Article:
• Protect Workers' Rights

    Protect Workers' Rights

    As we’ve reported previously, Governor Rauner’s turnaround agenda listed workers’ compensation “reform” as one of his main goals. At this time, Governor Rauner is currently holding the State budget hostage in exchange for lowering or terminating the benefits of injured workers.

    Governor Rauner has indicated that structural reforms to our workers’ compensation system are needed to bring costs in line with other states. However, the Washington, D.C.-based Workers’ Compensation Research Institute, an insurance industry group, reported in October that medical payments per claim fall below those in Indiana and Wisconsin.  Crain’s reports that the WCRI study strengthens the arguments by Democrats who say more time is needed to determine the results of the 2011 reforms. The report says that the 2011 changes lowered the amount insurers spent per claim by 20 percent.

    ​Unfortunately workers’ compensation insurers have not passed along their savings in the form of lower premiums. This is in spite of the National Council on Compensation Insurance, an industry rate making agency, recommending a nearly 20% reduction for Illinois workers’ Compensation insurance rates.This would have saved Illinois employers over $1 BILLION in insurance premiums.

  • Truck Driver: Employee or Independent Contractor?

    The most abused aspect of the Workers’ Compensation Act is the misclassification of employees by companies who call the workers “independent contractors” to try and circumvent paying injured workers medical benefits, temporary total and permanency benefits. Signing a contract that calls a worker an independent contractor does not negate Court rulings. Several factors must be weighed to determine if a worker is covered by the Workers’ Compensation Act.

    The right to control the work and the nature of the work are the two most important considerations.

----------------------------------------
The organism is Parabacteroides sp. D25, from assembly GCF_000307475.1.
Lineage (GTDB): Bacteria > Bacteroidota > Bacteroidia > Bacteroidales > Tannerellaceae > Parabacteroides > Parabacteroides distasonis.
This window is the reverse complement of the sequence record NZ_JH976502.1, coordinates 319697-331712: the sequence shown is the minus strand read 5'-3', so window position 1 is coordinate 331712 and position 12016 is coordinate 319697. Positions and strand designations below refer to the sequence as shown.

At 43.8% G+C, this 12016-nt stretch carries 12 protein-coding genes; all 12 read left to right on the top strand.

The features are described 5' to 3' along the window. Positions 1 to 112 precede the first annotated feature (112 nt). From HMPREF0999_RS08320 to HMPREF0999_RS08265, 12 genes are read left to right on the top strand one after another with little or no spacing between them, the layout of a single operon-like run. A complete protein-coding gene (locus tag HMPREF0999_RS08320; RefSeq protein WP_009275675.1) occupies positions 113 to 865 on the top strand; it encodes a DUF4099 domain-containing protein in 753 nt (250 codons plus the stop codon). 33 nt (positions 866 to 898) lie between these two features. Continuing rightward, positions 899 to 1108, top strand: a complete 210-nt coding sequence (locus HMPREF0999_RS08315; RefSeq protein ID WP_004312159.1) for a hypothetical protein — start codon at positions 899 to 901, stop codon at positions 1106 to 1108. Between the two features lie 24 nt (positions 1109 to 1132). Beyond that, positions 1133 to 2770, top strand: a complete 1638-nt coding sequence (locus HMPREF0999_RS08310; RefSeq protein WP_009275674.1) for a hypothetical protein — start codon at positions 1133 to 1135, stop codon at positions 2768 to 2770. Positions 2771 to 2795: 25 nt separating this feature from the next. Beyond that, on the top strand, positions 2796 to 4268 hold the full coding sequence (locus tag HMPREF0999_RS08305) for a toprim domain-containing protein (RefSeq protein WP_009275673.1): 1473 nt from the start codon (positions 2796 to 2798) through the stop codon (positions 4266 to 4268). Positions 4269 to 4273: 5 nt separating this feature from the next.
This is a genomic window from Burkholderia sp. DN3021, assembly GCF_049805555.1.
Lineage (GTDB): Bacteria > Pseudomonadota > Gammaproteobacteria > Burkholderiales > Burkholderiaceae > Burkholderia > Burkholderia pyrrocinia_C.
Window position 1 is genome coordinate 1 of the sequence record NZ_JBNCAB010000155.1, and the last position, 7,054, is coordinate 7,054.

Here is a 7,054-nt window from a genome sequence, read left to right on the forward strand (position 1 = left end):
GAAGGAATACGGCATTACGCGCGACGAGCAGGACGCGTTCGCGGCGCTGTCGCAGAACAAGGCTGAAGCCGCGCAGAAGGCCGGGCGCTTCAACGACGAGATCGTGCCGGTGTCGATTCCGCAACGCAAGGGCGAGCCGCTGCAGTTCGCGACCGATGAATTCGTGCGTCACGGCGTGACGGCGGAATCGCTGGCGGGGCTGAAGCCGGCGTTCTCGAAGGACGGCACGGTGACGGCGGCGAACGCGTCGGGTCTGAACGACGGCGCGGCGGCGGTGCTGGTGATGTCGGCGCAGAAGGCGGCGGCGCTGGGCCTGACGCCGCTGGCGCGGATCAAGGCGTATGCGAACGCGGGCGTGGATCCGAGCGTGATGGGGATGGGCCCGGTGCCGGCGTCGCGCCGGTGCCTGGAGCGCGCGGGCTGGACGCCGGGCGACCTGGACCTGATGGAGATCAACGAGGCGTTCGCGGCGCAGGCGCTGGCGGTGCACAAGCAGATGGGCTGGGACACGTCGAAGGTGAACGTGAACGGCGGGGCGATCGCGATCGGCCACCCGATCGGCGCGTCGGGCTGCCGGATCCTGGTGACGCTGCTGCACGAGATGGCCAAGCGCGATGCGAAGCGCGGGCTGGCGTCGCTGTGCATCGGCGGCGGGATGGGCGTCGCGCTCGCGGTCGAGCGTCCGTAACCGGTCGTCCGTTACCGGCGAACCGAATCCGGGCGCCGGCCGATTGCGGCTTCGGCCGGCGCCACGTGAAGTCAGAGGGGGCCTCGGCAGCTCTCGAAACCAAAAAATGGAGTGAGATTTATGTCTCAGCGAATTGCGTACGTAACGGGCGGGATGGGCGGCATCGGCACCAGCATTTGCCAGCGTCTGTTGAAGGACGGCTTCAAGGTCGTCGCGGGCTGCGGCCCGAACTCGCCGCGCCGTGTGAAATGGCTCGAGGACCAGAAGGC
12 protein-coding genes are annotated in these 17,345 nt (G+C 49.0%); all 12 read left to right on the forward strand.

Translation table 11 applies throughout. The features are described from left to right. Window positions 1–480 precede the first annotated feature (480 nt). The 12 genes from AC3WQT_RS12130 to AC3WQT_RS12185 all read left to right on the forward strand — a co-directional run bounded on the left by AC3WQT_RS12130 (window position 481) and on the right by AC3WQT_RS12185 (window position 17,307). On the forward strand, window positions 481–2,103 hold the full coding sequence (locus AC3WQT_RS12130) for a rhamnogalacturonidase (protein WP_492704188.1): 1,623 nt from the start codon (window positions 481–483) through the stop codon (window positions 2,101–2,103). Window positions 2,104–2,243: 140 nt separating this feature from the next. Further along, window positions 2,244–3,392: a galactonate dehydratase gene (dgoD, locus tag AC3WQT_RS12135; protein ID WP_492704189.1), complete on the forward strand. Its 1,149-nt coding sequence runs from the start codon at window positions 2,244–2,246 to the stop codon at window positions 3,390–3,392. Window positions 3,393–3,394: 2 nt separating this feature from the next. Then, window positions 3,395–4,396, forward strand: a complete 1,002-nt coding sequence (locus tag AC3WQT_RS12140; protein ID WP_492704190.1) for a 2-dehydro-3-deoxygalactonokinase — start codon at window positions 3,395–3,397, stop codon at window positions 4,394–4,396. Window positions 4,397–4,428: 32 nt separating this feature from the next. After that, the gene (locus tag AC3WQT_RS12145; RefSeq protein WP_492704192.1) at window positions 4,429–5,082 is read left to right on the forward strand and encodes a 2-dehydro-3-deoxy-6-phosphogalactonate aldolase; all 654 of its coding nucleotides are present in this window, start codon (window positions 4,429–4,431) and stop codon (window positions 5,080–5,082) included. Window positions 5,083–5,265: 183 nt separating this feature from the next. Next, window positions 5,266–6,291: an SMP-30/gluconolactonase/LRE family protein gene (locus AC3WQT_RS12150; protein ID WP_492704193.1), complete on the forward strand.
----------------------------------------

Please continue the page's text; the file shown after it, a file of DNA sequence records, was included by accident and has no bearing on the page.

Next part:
The factors establishing an employment relationship are: requiring a pre-employment physical, drug test, orientation program, displaying the name of the company on the worker’s truck, requiring that the company be notified of any accident, and the ability to restrict the number of hours a worker can drive. Also, requiring that the worker call a dispatcher throughout the day and the right to discharge a worker for any reason, points to an employment relationship.

    The Court will examine the nature of the work performed by the worker in relationship to the general business of the company. The Courts have held that a worker, whose services form a regular part of the cost of the product, is presumptively within the area of intended protection of the Workers’ Compensation Act. The trucking company’s business is transporting machinery and product between sellers and buyers. The worker’s job was transporting the goods for the trucking customer’s business. The Courts have held that the worker is an employee of the company, even though he owns the trailer-tractor.

    There are more factors that weigh towards the employment relationship and other factors that weigh in favor of an independent contractor. This is a very complex issue so call if you have any questions.